The final thing that should worry Martin is an old enemy: Brexit. Johnson is likely to do what he did before – threaten the divil and all and then retreat
And the consequences would be disastrous. A further shutdown would mean the end for many small businesses; I have spent a few days in west Cork this week and many local businesses are hanging on by their fingernails. They won’t survive a further shutdown. These are the small businesses that keep coastal and rural communities alive when the holidaymakers depart. It would be a social and economic disaster if they close.
The second threat to the Government is also coronavirus-related. The Government will record a deficit this year that could be as large as €30 billion. Context is important when considering these sorts of numbers so bear this in mind – it costs €70-odd billion to run the State every year. There will be another whopping deficit next year, even if things improve and the economy starts to recover.
The money will be borrowed and will be added to the national debt. That’s okay – this is the sensible thing to do. But it requires the bond markets – where countries find the loans to sustain them – to keep lending. That requires a stable international environment and a consequent belief by lenders that they will be repaid. And that stability could be upset by many things.
Aside from the effects of the virus on the world economically and politically, there are two other threats: the US presidential election, in which Donald Trump is, I think, likely to provoke trade conflict with China during the campaign and a failure by the European Union to agree how to fund a viable recovery plan. If any of these things spook the markets, then Ireland will find it more difficult and more expensive to borrow the money it needs. If that happens, it would destroy this Government pretty quickly.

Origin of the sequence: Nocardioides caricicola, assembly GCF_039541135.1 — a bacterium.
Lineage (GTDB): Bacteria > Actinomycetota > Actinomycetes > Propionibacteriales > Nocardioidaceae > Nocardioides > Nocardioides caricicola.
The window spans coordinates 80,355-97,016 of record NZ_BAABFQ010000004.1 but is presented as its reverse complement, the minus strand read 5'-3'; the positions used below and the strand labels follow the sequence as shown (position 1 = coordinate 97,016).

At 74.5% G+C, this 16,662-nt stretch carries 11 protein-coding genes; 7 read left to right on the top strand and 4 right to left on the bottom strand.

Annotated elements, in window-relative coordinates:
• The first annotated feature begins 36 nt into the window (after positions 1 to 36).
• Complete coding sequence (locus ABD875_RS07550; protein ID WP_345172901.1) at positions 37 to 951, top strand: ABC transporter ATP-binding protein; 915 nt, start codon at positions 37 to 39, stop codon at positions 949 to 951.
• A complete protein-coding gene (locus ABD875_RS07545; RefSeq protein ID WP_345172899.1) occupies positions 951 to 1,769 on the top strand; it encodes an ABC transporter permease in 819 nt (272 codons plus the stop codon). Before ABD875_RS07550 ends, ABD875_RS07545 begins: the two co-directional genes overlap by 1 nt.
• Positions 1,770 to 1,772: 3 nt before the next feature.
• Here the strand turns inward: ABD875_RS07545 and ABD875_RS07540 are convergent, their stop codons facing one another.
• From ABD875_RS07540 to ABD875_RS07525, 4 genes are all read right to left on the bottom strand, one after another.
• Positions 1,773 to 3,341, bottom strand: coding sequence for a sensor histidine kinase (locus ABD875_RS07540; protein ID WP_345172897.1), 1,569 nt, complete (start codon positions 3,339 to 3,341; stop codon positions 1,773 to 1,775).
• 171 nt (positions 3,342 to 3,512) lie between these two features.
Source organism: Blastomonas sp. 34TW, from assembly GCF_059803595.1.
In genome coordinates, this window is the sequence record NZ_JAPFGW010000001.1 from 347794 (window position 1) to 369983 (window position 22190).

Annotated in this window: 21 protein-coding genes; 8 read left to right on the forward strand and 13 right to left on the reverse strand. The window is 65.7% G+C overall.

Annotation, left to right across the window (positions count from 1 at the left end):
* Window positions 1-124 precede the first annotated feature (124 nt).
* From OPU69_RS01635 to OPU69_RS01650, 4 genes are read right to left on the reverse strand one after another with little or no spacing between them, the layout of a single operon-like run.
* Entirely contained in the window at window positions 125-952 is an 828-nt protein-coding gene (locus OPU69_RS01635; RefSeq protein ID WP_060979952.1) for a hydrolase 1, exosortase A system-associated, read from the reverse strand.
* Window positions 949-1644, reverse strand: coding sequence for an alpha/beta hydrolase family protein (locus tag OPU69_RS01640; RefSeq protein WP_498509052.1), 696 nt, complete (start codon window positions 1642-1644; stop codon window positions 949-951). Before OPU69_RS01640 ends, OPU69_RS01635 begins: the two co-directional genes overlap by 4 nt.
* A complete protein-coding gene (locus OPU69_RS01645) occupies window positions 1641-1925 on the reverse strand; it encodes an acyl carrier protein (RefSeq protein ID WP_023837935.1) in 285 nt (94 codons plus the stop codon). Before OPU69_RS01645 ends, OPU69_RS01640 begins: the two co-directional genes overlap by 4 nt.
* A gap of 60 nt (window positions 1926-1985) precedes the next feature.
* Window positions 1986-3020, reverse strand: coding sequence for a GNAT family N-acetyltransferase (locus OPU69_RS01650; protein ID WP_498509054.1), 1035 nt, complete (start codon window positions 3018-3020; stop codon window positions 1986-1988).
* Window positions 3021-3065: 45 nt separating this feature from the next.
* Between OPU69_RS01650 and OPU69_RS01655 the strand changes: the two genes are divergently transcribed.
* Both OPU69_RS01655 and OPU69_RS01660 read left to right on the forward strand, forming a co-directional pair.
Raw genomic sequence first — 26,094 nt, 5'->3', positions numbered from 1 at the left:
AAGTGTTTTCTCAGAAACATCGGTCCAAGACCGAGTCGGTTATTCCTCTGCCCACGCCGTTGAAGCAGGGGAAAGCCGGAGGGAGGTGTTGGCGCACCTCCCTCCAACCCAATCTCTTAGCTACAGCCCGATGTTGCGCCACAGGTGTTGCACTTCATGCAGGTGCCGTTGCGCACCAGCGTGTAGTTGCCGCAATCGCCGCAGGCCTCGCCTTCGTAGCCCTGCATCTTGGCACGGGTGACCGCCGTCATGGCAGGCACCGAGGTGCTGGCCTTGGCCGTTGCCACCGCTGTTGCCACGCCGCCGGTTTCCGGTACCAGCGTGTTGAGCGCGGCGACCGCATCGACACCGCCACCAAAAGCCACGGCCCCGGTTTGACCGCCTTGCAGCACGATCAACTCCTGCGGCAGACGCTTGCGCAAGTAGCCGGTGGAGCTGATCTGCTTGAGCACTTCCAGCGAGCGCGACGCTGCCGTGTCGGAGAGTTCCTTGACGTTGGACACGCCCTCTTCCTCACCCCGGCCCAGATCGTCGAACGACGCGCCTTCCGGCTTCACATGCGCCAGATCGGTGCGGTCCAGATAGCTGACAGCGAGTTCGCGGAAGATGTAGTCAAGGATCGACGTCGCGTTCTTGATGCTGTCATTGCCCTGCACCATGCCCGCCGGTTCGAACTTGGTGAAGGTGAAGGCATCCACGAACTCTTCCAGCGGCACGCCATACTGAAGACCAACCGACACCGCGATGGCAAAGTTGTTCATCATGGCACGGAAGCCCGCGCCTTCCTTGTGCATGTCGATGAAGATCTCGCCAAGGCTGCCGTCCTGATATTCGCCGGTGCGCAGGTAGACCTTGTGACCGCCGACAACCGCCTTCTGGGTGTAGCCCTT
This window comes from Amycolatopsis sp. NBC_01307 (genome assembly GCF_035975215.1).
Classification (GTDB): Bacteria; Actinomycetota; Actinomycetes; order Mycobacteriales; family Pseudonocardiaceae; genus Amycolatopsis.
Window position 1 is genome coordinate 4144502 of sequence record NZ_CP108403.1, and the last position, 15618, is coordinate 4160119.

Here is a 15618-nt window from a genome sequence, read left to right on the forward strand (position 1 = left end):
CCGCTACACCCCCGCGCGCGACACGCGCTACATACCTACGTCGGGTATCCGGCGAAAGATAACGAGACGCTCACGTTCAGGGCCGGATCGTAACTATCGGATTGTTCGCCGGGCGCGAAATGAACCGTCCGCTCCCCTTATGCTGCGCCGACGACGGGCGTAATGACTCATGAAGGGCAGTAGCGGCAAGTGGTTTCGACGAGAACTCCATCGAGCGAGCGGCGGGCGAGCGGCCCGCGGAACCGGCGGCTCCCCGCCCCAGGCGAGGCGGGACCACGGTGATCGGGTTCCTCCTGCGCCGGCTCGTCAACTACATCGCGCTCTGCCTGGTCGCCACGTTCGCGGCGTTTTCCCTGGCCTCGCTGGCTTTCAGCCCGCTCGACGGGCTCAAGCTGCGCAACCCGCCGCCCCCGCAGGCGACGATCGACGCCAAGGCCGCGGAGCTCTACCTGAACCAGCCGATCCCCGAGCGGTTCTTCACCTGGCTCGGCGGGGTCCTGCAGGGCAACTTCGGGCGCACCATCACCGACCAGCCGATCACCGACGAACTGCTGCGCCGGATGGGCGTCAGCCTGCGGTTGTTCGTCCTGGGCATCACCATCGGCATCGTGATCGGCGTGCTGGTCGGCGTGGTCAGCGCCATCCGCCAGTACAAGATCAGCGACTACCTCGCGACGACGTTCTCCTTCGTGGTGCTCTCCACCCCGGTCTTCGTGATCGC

The final thing that should worry Martin is an old enemy: Brexit. Boris Johnson is likely to do what he did before, and what Theresa May did before him – threaten the divil and all and then retreat at the last minute to make a deal, while claiming a great victory. But in an unstable environment, in a government where ideologues hold significant sway and with the pandemic promising cover for a no-deal, there is no guarantee – at all – that the UK government will act in the interests of the UK. A no-deal Brexit would hammer the Republic’s stuttering economy and heighten all sorts of tensions in the North.
These three threats have one thing in common: it is outside Ireland’s control to influence. They will either happen, or they will not, and Martin and his Ministers will just have to deal with them. The Fianna Fáil leader certainly has plenty of enemies behind him. But he has far greater problems facing him. If I were him, I would be a lot more worried about all this than about how annoyed Barry Cowen or Jim O’Callaghan is this morning.